January 19, 2022
Posted: July 14, 2021 10:55 am
Torrential Downpours, Heavy Rains, and Strong Winds the Story Out East
A typical slow-moving July weather system is dumping a significant amount of rainfall and more is on the way for the Northeast and the mid-Atlantic.
It has been a soaker for much of the Northeast so far this week. The northern suburbs of Philadelphia in Buck’s County saw several inches of water fall per hour on Monday afternoon. The suburb of Croydon, Pennsylvania, saw over 10 inches of rainfall, equaling the amount of precipitation that they normally see in one month.
In nearby Bensalem, marine units were mobilized to rescue stranded motorists and people stuck in their flooded homes. Philadelphia itself also measured around 5 inches of rainfall just on Monday, prompting the temporary closure of Route 63.
Philadelphia International Airport came in with 4.35 inches of rainfall through Monday. This number is equal to the average amount of rainfall for the entire month of July.
Because of this heavy rainfall over the last several days, the region is at risk of flash flooding when more precipitation begins to fall. Grounds that are already beyond saturated will not be able to take on much additional moisture. In addition, the high humidity paired with the weak steering winds means that any shower or thunderstorm may lead to localized flooding. This risk is expected to continue through the end of Wednesday.
While rain was the story on Monday, it was the high winds that caused the trouble on Tuesday night. Dozens of high wind reports came in on Tuesday evening across the Northeast. The top reported wind gust reached 78 mph in Penn Yan, New York. This city in Yates County is located at the northern tip of the east branch of Keuka Lake.
Severe thunderstorms popped up across a large swath of the nation on Tuesday night, stretching from the Tennessee and Ohio valleys into the Great Lakes. Farther to the south, a non-tropical storm skirting along the southern Atlantic coast brought heavy rain to Florida, Georgia, and South Carolina.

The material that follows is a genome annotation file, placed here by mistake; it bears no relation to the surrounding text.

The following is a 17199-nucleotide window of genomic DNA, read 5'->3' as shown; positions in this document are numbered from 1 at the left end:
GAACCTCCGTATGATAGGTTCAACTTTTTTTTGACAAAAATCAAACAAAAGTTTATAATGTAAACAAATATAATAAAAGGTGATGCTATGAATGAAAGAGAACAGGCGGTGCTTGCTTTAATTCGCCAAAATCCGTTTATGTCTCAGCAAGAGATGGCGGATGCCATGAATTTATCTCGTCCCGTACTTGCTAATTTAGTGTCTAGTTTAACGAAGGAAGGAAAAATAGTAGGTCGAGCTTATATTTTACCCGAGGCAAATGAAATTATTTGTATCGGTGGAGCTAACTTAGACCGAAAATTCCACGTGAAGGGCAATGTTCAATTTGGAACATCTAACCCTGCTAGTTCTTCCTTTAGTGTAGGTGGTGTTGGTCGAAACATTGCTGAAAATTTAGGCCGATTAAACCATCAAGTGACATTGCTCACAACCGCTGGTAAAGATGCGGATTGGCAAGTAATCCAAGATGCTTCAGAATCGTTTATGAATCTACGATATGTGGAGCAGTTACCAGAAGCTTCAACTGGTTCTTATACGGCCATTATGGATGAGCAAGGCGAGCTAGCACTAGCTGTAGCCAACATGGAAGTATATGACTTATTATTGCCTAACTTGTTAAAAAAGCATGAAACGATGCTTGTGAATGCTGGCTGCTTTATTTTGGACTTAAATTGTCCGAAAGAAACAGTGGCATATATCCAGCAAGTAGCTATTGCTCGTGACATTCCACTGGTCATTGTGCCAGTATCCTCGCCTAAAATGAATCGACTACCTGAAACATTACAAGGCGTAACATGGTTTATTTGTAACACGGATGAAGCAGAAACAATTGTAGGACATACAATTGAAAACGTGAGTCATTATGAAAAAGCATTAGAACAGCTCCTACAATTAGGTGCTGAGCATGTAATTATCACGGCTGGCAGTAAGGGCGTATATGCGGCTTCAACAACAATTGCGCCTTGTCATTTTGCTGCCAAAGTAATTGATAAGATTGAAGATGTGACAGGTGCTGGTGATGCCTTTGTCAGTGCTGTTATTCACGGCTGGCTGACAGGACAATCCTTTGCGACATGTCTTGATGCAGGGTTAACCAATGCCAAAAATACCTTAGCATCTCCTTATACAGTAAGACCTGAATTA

This active weather pattern will continue up and down the East Coast on Wednesday and into Wednesday night. Along with the potential of torrential downpours, the area will likely see gusty winds and thunderstorms. This system will push over into the central Appalachians and toward the mid-Atlantic coast before moving into New England.
Wednesday’s potential downpours pose a threat to areas that have already seen a massive amount of rain over the last several days. This will translate to a high risk of flooded streets and highways, possibly leading to travel disruptions. Motorists need to exercise extreme caution on roadways that are prone to flooding.
In addition to the flooded roads, strong wind gusts may bring down trees or power lines, especially in areas where the soil is already so saturated with the previous rainfall. Hail and isolated tornadoes may also be a possibility on Wednesday.
Although there may be a brief respite from the stormy weather on Thursday, the continuation of moist and warm air over the region will bring back the potential of a soggy mess through at least the early part of next week. So far, the weekend is setting up to be warm and humid with the chance of widespread rain and thunderstorms up and down the East Coast
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